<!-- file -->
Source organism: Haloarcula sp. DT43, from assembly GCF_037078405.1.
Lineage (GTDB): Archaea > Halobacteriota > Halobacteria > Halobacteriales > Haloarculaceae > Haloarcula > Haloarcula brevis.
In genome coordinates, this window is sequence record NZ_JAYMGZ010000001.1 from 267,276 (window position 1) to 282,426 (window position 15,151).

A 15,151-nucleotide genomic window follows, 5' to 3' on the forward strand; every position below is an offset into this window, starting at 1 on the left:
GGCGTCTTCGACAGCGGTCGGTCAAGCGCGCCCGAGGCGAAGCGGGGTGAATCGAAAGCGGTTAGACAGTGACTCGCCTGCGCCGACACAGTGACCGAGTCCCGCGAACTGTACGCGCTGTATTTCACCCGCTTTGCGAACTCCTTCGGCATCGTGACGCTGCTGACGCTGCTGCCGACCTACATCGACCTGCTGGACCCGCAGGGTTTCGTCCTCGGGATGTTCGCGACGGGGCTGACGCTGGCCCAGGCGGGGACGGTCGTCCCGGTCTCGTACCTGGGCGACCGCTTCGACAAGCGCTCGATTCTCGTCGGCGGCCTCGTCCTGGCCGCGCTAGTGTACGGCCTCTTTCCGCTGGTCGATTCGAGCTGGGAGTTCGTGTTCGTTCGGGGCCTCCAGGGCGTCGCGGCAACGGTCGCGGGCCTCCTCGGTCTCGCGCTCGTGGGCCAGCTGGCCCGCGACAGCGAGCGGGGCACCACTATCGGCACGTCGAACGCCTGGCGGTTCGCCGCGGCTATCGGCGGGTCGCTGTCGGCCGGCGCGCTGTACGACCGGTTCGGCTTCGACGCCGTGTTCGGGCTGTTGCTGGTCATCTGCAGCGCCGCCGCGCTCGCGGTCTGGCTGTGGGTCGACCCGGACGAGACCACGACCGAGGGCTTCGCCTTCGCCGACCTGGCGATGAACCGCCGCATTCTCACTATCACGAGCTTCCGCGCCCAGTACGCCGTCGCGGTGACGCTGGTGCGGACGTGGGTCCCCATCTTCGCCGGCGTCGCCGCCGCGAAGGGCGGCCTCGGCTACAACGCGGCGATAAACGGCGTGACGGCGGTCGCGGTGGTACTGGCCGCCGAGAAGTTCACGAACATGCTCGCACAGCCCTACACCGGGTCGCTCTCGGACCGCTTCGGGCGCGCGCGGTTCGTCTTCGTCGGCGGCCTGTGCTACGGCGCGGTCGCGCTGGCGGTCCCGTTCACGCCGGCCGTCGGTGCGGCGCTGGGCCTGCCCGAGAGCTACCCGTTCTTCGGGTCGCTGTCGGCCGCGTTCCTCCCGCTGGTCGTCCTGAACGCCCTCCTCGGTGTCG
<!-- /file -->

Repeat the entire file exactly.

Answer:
Source organism: Haloarcula sp. DT43, from assembly GCF_037078405.1.
Lineage (GTDB): Archaea > Halobacteriota > Halobacteria > Halobacteriales > Haloarculaceae > Haloarcula > Haloarcula brevis.
In genome coordinates, this window is sequence record NZ_JAYMGZ010000001.1 from 267,276 (window position 1) to 282,426 (window position 15,151).

A 15,151-nucleotide genomic window follows, 5' to 3' on the forward strand; every position below is an offset into this window, starting at 1 on the left:
GGCGTCTTCGACAGCGGTCGGTCAAGCGCGCCCGAGGCGAAGCGGGGTGAATCGAAAGCGGTTAGACAGTGACTCGCCTGCGCCGACACAGTGACCGAGTCCCGCGAACTGTACGCGCTGTATTTCACCCGCTTTGCGAACTCCTTCGGCATCGTGACGCTGCTGACGCTGCTGCCGACCTACATCGACCTGCTGGACCCGCAGGGTTTCGTCCTCGGGATGTTCGCGACGGGGCTGACGCTGGCCCAGGCGGGGACGGTCGTCCCGGTCTCGTACCTGGGCGACCGCTTCGACAAGCGCTCGATTCTCGTCGGCGGCCTCGTCCTGGCCGCGCTAGTGTACGGCCTCTTTCCGCTGGTCGATTCGAGCTGGGAGTTCGTGTTCGTTCGGGGCCTCCAGGGCGTCGCGGCAACGGTCGCGGGCCTCCTCGGTCTCGCGCTCGTGGGCCAGCTGGCCCGCGACAGCGAGCGGGGCACCACTATCGGCACGTCGAACGCCTGGCGGTTCGCCGCGGCTATCGGCGGGTCGCTGTCGGCCGGCGCGCTGTACGACCGGTTCGGCTTCGACGCCGTGTTCGGGCTGTTGCTGGTCATCTGCAGCGCCGCCGCGCTCGCGGTCTGGCTGTGGGTCGACCCGGACGAGACCACGACCGAGGGCTTCGCCTTCGCCGACCTGGCGATGAACCGCCGCATTCTCACTATCACGAGCTTCCGCGCCCAGTACGCCGTCGCGGTGACGCTGGTGCGGACGTGGGTCCCCATCTTCGCCGGCGTCGCCGCCGCGAAGGGCGGCCTCGGCTACAACGCGGCGATAAACGGCGTGACGGCGGTCGCGGTGGTACTGGCCGCCGAGAAGTTCACGAACATGCTCGCACAGCCCTACACCGGGTCGCTCTCGGACCGCTTCGGGCGCGCGCGGTTCGTCTTCGTCGGCGGCCTGTGCTACGGCGCGGTCGCGCTGGCGGTCCCGTTCACGCCGGCCGTCGGTGCGGCGCTGGGCCTGCCCGAGAGCTACCCGTTCTTCGGGTCGCTGTCGGCCGCGTTCCTCCCGCTGGTCGTCCTGAACGCCCTCCTCGGTGTCG